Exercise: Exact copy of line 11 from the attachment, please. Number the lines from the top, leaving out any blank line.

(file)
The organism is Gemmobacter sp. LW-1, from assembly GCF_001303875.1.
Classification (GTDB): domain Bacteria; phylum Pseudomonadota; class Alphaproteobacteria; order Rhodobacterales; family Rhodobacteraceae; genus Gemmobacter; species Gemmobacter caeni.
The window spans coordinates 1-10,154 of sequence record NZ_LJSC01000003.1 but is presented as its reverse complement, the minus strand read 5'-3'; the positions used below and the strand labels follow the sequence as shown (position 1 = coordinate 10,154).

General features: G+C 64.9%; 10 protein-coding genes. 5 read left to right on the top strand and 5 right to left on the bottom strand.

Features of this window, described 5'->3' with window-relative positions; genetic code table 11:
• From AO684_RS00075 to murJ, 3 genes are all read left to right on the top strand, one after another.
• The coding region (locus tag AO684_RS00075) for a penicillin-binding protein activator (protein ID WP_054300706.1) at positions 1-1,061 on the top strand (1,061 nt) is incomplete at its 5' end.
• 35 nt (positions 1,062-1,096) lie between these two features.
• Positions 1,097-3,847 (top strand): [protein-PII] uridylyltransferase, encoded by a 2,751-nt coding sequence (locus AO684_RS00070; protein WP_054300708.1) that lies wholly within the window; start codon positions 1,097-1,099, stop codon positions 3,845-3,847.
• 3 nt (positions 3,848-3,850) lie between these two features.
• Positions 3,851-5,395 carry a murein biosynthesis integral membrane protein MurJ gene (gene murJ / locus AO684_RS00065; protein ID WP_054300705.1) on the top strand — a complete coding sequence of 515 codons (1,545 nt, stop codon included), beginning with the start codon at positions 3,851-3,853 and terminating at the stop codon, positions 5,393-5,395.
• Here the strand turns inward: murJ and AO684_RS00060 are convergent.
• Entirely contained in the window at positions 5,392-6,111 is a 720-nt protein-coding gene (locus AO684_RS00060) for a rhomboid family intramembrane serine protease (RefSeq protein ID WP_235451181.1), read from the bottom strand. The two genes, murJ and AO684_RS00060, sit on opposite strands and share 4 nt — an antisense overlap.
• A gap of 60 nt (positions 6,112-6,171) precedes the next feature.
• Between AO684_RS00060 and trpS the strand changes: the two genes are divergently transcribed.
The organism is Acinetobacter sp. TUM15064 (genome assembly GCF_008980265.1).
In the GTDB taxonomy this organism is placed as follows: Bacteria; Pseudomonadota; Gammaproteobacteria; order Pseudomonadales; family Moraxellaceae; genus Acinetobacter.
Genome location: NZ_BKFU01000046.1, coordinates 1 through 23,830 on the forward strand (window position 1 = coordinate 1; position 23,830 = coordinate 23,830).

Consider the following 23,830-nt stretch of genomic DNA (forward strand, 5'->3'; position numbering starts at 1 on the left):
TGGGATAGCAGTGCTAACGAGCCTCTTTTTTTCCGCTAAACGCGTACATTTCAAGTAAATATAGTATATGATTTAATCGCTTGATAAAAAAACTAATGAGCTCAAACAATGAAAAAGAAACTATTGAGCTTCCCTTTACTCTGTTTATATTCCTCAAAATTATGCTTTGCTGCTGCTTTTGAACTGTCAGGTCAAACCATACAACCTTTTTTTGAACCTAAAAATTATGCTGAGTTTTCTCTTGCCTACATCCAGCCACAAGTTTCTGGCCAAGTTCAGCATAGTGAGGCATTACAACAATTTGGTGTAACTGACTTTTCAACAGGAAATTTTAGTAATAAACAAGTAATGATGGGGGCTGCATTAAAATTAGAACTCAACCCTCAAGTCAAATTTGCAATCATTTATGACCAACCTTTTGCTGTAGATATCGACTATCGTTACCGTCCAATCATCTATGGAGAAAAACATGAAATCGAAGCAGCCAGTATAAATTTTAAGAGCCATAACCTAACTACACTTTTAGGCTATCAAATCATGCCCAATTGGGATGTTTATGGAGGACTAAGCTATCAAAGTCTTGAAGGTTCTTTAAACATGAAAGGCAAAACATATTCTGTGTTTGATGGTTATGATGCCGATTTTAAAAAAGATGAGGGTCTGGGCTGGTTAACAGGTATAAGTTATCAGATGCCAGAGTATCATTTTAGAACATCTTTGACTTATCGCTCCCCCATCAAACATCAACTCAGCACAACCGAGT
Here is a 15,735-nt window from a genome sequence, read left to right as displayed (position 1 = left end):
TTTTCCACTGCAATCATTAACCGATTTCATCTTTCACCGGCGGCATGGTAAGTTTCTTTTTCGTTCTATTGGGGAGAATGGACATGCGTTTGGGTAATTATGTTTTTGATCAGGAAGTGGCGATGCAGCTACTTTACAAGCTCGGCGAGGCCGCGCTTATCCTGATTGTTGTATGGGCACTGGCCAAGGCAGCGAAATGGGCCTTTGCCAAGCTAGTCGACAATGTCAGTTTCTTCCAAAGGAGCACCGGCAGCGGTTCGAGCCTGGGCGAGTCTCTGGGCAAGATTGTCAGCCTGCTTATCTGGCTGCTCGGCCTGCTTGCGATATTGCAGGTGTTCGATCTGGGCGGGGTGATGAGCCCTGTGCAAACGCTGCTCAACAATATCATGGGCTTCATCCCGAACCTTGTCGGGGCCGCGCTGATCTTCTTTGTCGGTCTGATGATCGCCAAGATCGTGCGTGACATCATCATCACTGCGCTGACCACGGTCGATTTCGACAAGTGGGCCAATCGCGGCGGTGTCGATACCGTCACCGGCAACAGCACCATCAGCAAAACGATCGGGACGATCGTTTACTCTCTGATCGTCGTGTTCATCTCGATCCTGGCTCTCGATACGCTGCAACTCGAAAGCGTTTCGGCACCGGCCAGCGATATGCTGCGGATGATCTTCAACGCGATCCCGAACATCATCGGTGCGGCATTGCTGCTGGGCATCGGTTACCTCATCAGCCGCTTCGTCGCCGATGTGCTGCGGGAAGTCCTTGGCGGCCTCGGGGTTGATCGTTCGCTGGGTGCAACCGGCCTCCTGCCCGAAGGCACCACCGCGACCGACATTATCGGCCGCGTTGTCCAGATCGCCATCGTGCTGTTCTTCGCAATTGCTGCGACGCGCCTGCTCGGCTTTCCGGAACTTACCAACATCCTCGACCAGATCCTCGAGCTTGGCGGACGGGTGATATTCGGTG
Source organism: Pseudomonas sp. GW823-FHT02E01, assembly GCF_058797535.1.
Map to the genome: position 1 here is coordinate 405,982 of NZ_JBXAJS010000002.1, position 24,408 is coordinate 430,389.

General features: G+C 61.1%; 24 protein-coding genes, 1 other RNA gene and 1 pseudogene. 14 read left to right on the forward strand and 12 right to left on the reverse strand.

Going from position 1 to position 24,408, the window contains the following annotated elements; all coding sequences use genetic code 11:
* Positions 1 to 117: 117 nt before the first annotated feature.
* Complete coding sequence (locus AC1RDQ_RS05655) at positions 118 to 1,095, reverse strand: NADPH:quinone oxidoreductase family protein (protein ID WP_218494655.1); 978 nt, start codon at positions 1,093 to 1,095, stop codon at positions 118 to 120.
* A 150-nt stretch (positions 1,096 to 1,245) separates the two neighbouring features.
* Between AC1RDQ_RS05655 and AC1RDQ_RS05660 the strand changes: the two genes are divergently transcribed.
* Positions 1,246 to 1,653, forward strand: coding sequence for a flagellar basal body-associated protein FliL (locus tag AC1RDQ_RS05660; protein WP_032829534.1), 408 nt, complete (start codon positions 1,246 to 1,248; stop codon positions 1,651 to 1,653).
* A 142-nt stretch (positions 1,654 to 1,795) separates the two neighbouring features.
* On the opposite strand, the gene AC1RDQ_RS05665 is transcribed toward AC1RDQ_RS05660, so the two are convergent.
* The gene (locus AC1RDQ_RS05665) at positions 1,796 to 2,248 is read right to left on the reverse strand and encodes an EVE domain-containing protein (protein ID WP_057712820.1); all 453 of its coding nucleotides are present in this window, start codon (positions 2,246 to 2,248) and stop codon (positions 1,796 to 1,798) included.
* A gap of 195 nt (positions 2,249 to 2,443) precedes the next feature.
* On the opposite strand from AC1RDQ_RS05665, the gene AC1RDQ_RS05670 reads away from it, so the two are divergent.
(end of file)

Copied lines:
• Positions 3,851-5,395 carry a murein biosynthesis integral membrane protein MurJ gene (gene murJ / locus AO684_RS00065; protein ID WP_054300705.1) on the top strand — a complete coding sequence of 515 codons (1,545 nt, stop codon included), beginning with the start codon at positions 3,851-3,853 and terminating at the stop codon, positions 5,393-5,395.